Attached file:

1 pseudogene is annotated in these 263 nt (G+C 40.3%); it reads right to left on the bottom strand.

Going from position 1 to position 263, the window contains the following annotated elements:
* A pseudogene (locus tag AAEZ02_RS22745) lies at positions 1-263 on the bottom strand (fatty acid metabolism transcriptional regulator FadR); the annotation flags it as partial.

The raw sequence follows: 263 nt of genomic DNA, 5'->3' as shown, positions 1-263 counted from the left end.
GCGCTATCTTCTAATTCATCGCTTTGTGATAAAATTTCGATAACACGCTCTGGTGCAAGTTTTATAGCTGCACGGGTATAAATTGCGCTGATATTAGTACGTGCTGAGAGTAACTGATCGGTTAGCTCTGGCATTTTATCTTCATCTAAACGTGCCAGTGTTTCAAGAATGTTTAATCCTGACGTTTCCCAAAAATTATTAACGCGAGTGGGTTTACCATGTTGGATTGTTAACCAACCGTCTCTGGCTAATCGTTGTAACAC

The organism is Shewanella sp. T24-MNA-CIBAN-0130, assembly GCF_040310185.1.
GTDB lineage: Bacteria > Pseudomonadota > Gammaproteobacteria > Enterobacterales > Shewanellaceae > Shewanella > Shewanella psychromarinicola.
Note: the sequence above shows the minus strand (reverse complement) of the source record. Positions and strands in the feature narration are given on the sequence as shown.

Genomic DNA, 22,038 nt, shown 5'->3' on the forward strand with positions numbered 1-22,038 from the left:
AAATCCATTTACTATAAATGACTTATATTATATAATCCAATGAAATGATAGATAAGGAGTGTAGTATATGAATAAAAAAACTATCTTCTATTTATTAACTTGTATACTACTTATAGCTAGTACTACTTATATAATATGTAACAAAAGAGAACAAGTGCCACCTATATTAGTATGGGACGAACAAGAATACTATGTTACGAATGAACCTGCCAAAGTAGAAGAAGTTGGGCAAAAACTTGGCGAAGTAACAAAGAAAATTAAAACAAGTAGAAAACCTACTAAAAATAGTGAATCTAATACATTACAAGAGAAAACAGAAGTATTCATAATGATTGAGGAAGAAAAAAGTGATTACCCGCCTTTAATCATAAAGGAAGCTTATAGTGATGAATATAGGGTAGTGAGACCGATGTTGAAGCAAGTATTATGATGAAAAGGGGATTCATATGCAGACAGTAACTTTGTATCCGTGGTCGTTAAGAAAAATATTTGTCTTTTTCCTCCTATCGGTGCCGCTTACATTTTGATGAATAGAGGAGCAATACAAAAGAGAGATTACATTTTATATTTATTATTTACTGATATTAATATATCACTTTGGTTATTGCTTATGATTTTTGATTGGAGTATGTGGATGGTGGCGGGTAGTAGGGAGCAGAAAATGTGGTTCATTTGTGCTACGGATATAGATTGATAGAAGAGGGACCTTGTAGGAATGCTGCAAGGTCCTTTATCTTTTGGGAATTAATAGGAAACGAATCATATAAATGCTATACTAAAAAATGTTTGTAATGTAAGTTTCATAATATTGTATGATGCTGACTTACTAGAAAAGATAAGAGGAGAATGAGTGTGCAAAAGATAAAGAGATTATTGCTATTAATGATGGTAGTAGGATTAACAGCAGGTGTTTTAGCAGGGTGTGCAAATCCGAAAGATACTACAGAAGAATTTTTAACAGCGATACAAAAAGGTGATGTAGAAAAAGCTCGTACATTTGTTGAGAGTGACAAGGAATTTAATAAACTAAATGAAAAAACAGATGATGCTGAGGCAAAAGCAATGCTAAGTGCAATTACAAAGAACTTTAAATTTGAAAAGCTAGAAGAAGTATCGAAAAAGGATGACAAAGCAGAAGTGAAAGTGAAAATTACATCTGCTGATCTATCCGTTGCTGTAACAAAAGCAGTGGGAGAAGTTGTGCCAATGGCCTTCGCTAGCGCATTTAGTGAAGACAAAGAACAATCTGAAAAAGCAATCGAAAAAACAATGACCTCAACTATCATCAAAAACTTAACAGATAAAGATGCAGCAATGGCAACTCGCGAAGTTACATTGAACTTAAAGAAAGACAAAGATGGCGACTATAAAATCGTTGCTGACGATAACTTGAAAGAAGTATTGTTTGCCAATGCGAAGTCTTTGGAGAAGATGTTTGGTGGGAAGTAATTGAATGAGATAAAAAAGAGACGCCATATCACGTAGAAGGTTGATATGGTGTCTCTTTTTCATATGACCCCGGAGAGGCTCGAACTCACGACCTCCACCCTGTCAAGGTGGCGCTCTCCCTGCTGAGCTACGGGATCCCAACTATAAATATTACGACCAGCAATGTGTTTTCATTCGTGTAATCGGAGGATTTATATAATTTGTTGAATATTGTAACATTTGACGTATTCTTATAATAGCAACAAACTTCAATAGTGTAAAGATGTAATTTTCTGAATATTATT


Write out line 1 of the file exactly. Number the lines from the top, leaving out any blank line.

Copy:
1 pseudogene is annotated in these 263 nt (G+C 40.3%); it reads right to left on the bottom strand.